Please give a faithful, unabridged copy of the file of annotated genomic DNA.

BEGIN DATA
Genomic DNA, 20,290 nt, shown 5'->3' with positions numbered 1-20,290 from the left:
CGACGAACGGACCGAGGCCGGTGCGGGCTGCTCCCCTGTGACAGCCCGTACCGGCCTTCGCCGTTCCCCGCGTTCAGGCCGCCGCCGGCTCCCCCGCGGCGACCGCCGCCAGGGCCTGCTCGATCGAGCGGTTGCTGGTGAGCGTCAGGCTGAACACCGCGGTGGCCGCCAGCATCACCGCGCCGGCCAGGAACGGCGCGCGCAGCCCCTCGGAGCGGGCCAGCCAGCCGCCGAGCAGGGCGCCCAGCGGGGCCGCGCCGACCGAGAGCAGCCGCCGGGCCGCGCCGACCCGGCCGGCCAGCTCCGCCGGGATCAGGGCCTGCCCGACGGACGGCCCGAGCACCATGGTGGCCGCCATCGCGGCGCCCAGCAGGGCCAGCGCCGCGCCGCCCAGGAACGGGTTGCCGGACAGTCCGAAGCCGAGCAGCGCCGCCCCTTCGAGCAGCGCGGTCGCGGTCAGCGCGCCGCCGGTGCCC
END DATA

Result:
Genomic DNA, 20,290 nt, shown 5'->3' with positions numbered 1-20,290 from the left:
CGACGAACGGACCGAGGCCGGTGCGGGCTGCTCCCCTGTGACAGCCCGTACCGGCCTTCGCCGTTCCCCGCGTTCAGGCCGCCGCCGGCTCCCCCGCGGCGACCGCCGCCAGGGCCTGCTCGATCGAGCGGTTGCTGGTGAGCGTCAGGCTGAACACCGCGGTGGCCGCCAGCATCACCGCGCCGGCCAGGAACGGCGCGCGCAGCCCCTCGGAGCGGGCCAGCCAGCCGCCGAGCAGGGCGCCCAGCGGGGCCGCGCCGACCGAGAGCAGCCGCCGGGCCGCGCCGACCCGGCCGGCCAGCTCCGCCGGGATCAGGGCCTGCCCGACGGACGGCCCGAGCACCATGGTGGCCGCCATCGCGGCGCCCAGCAGGGCCAGCGCCGCGCCGCCCAGGAACGGGTTGCCGGACAGTCCGAAGCCGAGCAGCGCCGCCCCTTCGAGCAGCGCGGTCGCGGTCAGCGCGCCGCCGGTGCCC